When you control a budget that exceeds a trillion dollars, you don’t have to wait until after Thanksgiving to start writing your holiday present wish list. The Department of Defense (DoD) has just released an early version of its small business programs for 2012, with every branch clamoring for futuristic technology that ranges from transforming robots to nanotech medicine to sensors that can figure out political beliefs through language analysis.
It’s midnight. You’re a cop patrolling the wrong side of town when you spot a mugging. The assailant is about 40 feet away, out of range of your stun gun. You shout, but he darts down an alley. It’s a dead end. The crook picks up a bottle, hurls it at your head, and makes a break for the street. You draw your gun.
Radar is great for tracking objects in the wide-open sky or even at sea, but when you try to take it to street level you run into some obstacles -- literally. Radar requires a good line of sight, and obstructions like buildings or terrain features can render radar useless.
Futuristic airborne energy weapons have officially arrived, so mark your calendars. The U.S. Missile Defense Agency said that its airborne laser weapon successfully shot down a ballistic missile during a test late last night, according to Reuters.
Thanks to improved body armor, more US troops survive encounters with the enemy than ever before. Unfortunately, the flip side of that equation means more soldiers return home with horrific injuries that would have killed them in older wars. The military has placed a lot of emphasis on developing limb replacements, but a new funding push by the Department of Defense (DoD) focuses on the emerging field of face transplants.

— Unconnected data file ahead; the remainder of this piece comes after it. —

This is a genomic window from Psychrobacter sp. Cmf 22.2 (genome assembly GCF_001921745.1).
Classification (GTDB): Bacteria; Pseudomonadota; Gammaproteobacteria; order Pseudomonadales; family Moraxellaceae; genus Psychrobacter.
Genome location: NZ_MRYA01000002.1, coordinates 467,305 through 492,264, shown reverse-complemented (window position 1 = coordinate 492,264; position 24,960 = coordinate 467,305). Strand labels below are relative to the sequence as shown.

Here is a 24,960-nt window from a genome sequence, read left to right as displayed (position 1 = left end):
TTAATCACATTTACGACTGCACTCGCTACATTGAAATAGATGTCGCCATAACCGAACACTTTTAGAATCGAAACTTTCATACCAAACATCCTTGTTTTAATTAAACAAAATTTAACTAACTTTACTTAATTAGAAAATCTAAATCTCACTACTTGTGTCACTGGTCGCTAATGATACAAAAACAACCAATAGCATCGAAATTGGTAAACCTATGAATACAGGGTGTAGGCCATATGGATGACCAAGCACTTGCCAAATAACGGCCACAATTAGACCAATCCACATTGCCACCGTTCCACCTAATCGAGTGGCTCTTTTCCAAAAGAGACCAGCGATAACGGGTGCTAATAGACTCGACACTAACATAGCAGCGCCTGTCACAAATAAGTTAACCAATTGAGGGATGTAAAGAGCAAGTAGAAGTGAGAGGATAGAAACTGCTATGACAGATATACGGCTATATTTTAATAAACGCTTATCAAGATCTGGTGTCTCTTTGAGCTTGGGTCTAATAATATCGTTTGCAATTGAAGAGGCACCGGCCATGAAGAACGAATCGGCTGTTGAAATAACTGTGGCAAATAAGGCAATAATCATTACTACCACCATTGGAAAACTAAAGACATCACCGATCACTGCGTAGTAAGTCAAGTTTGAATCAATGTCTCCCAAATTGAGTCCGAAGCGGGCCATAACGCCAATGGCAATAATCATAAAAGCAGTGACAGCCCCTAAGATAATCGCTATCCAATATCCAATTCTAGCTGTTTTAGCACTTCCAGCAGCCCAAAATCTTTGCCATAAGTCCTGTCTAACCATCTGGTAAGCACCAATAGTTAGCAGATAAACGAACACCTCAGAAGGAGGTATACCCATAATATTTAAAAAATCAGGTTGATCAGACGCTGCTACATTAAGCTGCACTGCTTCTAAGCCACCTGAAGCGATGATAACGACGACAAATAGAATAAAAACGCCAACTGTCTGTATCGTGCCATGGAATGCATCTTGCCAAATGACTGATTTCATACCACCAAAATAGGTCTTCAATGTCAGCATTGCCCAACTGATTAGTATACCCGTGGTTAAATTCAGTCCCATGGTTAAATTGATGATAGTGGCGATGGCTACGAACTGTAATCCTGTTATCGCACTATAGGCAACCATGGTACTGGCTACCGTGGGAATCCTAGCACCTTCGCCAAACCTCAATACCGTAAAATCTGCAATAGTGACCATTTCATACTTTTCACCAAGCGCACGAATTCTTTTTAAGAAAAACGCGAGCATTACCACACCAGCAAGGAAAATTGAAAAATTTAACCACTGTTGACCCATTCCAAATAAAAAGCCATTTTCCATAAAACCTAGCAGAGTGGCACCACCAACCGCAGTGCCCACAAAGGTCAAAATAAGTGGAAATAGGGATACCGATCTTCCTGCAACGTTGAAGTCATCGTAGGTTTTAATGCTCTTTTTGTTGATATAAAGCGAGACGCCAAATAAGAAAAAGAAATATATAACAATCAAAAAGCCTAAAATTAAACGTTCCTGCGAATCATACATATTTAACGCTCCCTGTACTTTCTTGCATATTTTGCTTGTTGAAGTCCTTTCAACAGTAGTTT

Three times a year, the Department of Defense (DoD) solicits help from the small business community to transform their high-tech research projects into actual, usable products. While the businesses use this opportunity to fight for some of that sweet, sweet government pork, for us, it's a chance to get a look at the next generation of advanced military gear. With the new solicitations out today, we're counting down the most intriguing projects that the DoD wants to get out of the lab and onto the battlefield.
What’s better than packaging an incapacitating, “less-lethal” electric shock device in a shotgun shell so it can be fired from a conventional firearm? If you answered a bigger, longer-range electric shock device that can be fired from a 40-millimeter grenade launcher, then you and the Pentagon share similar sensibilities.
Got a great idea for an antibody biosensor but unsure what to do with it? Darpa wants you. The Department of Defense's future-tech wing is seeking proposals for its newly inaugurated Antibody Technology Program, the latest bid for technologies that can pinpoint specific biological agents ranging from bioterror threats to swine flu.